With their blonde locks and cheeky smiles, four-year-old twins Felicity and Tiffany Williams are never far apart.
But when the pair were born three months prematurely in February 2010, Felicity's future was less than certain after she was diagnosed with cerebral palsy – a condition that affects mobility and communication.
Remarkably, Felicity has grown into a creative, inquisitive child, who loves dancing, reading and going to school – and it's all thanks to copying her twin sister.
Parents Hayley and Gary, both 28, have watched in disbelief as, by mimicking her sister, Felicity has hit milestones medics had warned might never be possible.
"I'm so proud of our girls," says Hayley, from the West Midlands. "The doctors had no idea how badly Felicity's development would be affected. But thanks to Tiffany, she's learnt to imitate her movements and speech, to walk, talk and play. Their bond is absolutely amazing."
Far from being daunted by the prospect of two babies, Hayley had been delighted when she discovered she was expecting twin girls. And her pregnancy went smoothly until, at 30 weeks, her waters broke. Despite the doctors' best efforts, the girls were born 10 weeks early. Felicity weighed 3lb and Tiffany followed seven minutes later at only an ounce lighter, 2lb 15oz.
"It was surreal," Hayley remembers. "I'd imagined cuddling a baby in each arm but I wasn't even allowed to hold them. They had to be put on ventilators straight away."
Over the next few days, the babies learnt how to breathe on their own. Tiffany's condition stabilised, but Felicity contracted a life-threatening bowel disease, neonatal necrotising enterocolitis, which quickly spreads to other organs.
"It was heartbreaking. We were told Felicity needed life-saving surgery to remove the part of her bowel that had died. There was a strong possibility she might not make it. I couldn't bear the thought of losing her, not just for me but for Tiffany too. They were twins, they were meant to come as a pair."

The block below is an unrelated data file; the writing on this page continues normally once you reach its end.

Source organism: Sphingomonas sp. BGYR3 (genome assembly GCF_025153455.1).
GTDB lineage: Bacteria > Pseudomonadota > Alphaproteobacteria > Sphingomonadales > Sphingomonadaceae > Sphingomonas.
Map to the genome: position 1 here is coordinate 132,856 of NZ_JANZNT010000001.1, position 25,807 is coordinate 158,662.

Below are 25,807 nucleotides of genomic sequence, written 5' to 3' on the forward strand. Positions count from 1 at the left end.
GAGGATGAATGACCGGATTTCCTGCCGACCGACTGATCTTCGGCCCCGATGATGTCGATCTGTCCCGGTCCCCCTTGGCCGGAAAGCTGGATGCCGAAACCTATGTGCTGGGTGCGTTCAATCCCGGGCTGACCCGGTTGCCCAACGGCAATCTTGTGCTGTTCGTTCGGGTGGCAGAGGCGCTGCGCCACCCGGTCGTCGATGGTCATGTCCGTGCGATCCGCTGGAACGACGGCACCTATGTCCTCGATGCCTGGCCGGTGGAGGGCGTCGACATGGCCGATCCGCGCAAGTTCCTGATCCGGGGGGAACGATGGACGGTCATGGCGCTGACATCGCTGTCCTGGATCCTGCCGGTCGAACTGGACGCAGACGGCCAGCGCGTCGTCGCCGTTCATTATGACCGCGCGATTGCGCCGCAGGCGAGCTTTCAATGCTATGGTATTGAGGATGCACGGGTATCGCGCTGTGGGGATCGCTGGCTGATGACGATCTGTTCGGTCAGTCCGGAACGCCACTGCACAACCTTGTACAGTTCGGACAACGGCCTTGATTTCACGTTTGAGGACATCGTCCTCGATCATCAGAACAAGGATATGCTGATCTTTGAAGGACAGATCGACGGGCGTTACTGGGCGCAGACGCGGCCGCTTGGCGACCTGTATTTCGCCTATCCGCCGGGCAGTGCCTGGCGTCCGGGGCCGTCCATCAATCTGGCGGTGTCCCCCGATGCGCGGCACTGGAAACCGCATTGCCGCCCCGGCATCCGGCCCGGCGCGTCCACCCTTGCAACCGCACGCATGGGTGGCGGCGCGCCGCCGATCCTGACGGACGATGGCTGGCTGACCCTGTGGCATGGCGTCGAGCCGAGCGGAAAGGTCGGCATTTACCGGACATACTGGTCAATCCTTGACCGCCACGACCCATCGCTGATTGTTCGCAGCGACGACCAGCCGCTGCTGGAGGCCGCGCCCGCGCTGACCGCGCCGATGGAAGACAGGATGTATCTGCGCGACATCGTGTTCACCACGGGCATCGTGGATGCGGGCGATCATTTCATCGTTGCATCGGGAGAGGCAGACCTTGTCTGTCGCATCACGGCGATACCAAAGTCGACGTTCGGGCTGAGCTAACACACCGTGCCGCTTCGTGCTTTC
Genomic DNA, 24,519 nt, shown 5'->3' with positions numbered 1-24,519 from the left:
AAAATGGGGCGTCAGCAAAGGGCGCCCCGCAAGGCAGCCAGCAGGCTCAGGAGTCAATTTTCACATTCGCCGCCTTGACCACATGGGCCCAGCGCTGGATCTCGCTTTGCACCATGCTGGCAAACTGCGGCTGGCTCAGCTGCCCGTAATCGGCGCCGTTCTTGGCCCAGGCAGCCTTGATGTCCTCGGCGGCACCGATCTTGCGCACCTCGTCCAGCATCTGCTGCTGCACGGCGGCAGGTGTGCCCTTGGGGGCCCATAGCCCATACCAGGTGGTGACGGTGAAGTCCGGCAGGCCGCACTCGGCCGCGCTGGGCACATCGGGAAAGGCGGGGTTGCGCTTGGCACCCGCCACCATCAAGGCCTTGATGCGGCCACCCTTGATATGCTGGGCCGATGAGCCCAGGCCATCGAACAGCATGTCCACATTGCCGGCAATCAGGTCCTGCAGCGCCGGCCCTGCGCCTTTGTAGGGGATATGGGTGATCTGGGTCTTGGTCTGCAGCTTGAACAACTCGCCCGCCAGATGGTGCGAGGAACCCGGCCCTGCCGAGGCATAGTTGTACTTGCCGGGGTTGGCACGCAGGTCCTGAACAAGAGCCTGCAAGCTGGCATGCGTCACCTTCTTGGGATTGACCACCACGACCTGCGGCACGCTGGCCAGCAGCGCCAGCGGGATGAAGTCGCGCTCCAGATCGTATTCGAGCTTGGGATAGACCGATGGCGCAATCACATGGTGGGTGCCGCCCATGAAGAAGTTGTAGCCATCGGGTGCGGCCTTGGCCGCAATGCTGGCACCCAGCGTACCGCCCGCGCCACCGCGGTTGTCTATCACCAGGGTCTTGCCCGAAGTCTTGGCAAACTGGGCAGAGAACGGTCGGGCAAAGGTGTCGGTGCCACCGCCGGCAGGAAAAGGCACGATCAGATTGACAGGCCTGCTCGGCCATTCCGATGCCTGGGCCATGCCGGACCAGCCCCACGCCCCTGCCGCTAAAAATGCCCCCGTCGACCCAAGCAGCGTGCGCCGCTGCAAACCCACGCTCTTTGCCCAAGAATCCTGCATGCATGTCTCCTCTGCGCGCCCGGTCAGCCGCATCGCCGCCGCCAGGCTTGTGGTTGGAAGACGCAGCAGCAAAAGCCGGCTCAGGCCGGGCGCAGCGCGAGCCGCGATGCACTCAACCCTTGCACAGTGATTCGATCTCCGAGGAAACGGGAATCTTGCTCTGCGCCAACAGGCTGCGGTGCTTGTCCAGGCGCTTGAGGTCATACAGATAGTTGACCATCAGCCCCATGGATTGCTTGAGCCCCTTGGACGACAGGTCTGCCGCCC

Felicity pulled through the operation but it wasn't all good news: "A brain scan showed dark spots on her white brain matter. The doctors explained she'd developed periventricular leukomalacia (PVL) – a form of brain damage that can lead to cerebral palsy – possibly caused by the stress of her birth.
"It affects people in different ways and to different degrees," says Hayley. "The doctors said we had to just take it as it came."
Felicity was almost six months old before she was allowed home, 16 weeks after Tiffany had been discharged. "I was terrified they wouldn't be as close after so long apart, but they bonded instantly," says Hayley. "It was just sad to see Felicity so far behind her sister. While she still needed night feeds and couldn't move, Tiffany was rolling over and starting to crawl."
By the time the twins were 18 months old, Tiffany was walking and Felicity could just about stand. As Hayley's worry mounted, something amazing happened.
"A physiotherapist was trying to teach Felicity to walk. But she just wasn't getting it.
"Then suddenly, Tiffany walked over to Felicity and, making sure her sister was watching, took a step away. Immediately, Felicity copied her.
"She only managed three steps but it was more than she'd ever done before."
Since then, she has learnt much more with her sister's guidance. Sitting opposite one another, babbling and chatting, Felicity soon learnt to utter the words Tiffany had already mastered.
And in September, the girls even started school together.
Hayley says: "Now Tiffany is helping Felicity learn to read, too, and overall she's keeping up with the children in her class.
"We still have no idea of what the future holds for Felicity but with Tiffany by her side, we're sure she'll be just fine."
By Kristina Beanland